Profit-taking has taken the edge off what was an aggressive move towards safe haven assets. Demand for yen dominated the fx market in Asian hours and the move initially accelerated in early London hours with EUR/JPY plummeting to a low of 130.44 before bouncing back to the 131.00 area. Mirroring the move in EUR/JPY, EUR/USD also troughed early in the London session at 1.3861 before bouncing back above 1.3909. Cable found buyers in the 1.6050 area but has failed to push above last night's close at 1.6140. The AUD and the NZD are lower vs the USD. The CAD, however, has found support on yesterday's encouraging Canadian economic data.

Market sentiment continues to be undermined by fear that the global recovery may take longer to emerge than had recently been expected. The start of the US corporate earnings season will shine further light on the relative strength of activity. Japanese data overnight fed nervousness with May machine orders falling -3.0% m/m in June despite expectations for a rise. The Japanese current account surplus, while still huge, was a weaker than expected JPY1301.8 bln in May reflecting the poorer performance of exports. USD/JPY pushed lower to 94.10 in early London hours as demand for safe haven assets overwhelmed any concerns over the weak Japanese economy. Profit-taking has subsequently lifted USD/JPY a little back to the 94.25 area.

Cable is presently only moderately weaker relative to last night's close. The Nationwide's Jun consumer confidence data provided some relief by rising to a stronger than expected 58 from a revised 54 in May. The Halifax house price index, however, dropped by a stronger than expected -15% y/y enhancing the theme that while the UK housing market may be in the process of stabilising, this will likely be a long and rocky road. Overall, the UK economic outlook is still reeling from last week's surprisingly strong downward revision to Q1 GDP to -2.4% and the implication that the economy has now further to crawl before growth can be re-established. This theme was extended by yesterday's June GDP forecast from the NIESR which estimated that the economy stagnated in Q2. While recent sell off will have shaken out many long positions, cable continues to look vulnerable.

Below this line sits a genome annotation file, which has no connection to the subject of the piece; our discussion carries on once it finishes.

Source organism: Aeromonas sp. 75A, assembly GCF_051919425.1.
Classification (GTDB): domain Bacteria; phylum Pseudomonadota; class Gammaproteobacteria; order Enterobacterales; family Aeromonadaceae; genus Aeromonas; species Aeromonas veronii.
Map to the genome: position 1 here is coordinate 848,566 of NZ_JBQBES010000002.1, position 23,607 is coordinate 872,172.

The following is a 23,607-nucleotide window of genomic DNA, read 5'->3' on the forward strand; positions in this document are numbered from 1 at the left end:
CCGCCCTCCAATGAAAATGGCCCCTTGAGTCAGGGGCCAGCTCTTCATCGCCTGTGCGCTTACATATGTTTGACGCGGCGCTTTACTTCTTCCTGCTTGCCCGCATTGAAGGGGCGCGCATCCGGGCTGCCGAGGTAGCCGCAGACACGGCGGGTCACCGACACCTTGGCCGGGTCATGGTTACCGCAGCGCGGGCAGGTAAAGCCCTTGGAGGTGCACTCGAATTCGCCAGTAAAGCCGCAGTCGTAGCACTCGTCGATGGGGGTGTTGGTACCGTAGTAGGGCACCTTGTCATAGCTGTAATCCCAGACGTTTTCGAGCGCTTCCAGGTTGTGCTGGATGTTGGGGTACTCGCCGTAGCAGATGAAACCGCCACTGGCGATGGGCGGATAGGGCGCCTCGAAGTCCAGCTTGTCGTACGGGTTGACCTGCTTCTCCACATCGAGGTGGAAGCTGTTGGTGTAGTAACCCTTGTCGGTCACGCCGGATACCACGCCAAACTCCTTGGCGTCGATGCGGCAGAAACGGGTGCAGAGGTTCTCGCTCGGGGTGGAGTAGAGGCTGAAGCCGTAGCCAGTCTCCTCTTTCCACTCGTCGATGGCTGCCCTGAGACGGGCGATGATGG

The CAD is finding support on the back of yesterday's business activity, buildings permits and bankruptcies data. In contrast, better data is not helping the AUD. Australian consumer confidence has hit a 19 mth high and home loans approvals rose 2.2% m/m in May. The AUD, however, remains pressured by the sharp fall in risk appetite.

This afternoon the market will be keeping an eye on the G8 conference which will be getting under way in Italy. The return home of the Chinese President Hu to address ethnic unrest in China may have lessened the likelihood that the theme of the USD as a reserve currency will be given close examination. However, irrespective of whether this is discussed this week, this theme will remain on the table for many years to come. US consumer credit data for May is due.